We’ve got a bullet to bite here folks, and it’s not a pretty one. It’s the big elephant in the room, and it’s only going to hurt us if we don’t look at it.
We’ve been seeing a great deal of “Nothing Is Sacred” posts on RPGs, demonizing this aspect or this mechanic, to the point that it seems like RPGs in general are in deep doo-doo. I think this is part of a bigger problem.
At the end of the day, there are basically three (3) genres of videogames.
1) Action: Anything requiring twitch reflexes.
2) Strategy: Anything not based on reflexes, but instead on your decisions dictating the proceedings on the screen.
3) Like strategy, but a problem that tests the thinking abilities of the player. They can be mathematical or logistical.
Every game can be classified as one of these things. Once we start doing this, and stop using stupid names like “stylish action shooter,” and, “tactical hack n’ slash top-down rhythm fighter,” we’ll all be able to stop arguing about what genre and game or game isn’t and start arguing about what matters: whether or not the game is actually good.
Take “RPGs”. An RPG is a role-playing game, one where you determine the actions of your character based on their specific characterization which you have created, operating within a discrete, rule oriented world. So pretty much everything we call an RPG is not an RPG, it is a strategy game. Real RPGs would be table-top games, like Dungeons and Dragons, Exalted, and Vampire: The Masquerade.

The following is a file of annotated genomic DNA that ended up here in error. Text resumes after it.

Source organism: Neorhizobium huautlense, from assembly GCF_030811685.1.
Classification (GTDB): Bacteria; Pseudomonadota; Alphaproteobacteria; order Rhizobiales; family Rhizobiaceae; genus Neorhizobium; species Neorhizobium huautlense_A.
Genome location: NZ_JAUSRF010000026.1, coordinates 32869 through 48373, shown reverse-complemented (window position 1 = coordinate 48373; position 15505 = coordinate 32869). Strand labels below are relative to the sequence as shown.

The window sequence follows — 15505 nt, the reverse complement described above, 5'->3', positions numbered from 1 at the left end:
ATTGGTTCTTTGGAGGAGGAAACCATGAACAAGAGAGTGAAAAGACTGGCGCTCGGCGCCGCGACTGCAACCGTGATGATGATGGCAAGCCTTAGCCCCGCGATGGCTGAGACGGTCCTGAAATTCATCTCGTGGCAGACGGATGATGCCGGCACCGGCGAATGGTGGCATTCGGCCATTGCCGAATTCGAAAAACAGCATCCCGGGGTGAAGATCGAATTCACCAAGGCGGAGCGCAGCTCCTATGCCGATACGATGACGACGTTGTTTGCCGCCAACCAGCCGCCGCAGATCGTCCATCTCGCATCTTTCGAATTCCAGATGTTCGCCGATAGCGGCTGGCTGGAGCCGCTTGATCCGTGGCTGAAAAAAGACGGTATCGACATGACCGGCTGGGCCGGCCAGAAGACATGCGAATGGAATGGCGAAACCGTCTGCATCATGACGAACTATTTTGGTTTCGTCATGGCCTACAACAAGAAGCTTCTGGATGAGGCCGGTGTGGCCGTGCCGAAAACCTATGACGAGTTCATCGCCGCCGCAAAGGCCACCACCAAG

And there’s the rub, over two decades of “RPGs” and look at how much evolution has actually occurred within them (protip: not much). Lately, we’ve gotten these things called “action-RPGs” which are action games with menus cluttering up the place. And while we’re on the subject, saying it’s the stats that make “RPGs” is a moot point, all games have stats, “RPGs” just let you see them more clearly.
Does it come down to the format? The ability to actually program a game to actually function like a real RPG would take a huge amount of time and a rethinking of our current (mis)understanding of genres. People probably wouldn’t even call it an RPG, because they’ve been so inundated with the labeling.
There’s the elephant people. I’m not suggesting you should stop liking whatever games you like, but game players as a whole need to step it up and stop letting themselves be dazzled by this terminology. Final Fantasy XIII
is coming out next year, and SquareEnix intends to pull a fast one on everyone with their “RPG.” Don’t let them fool you.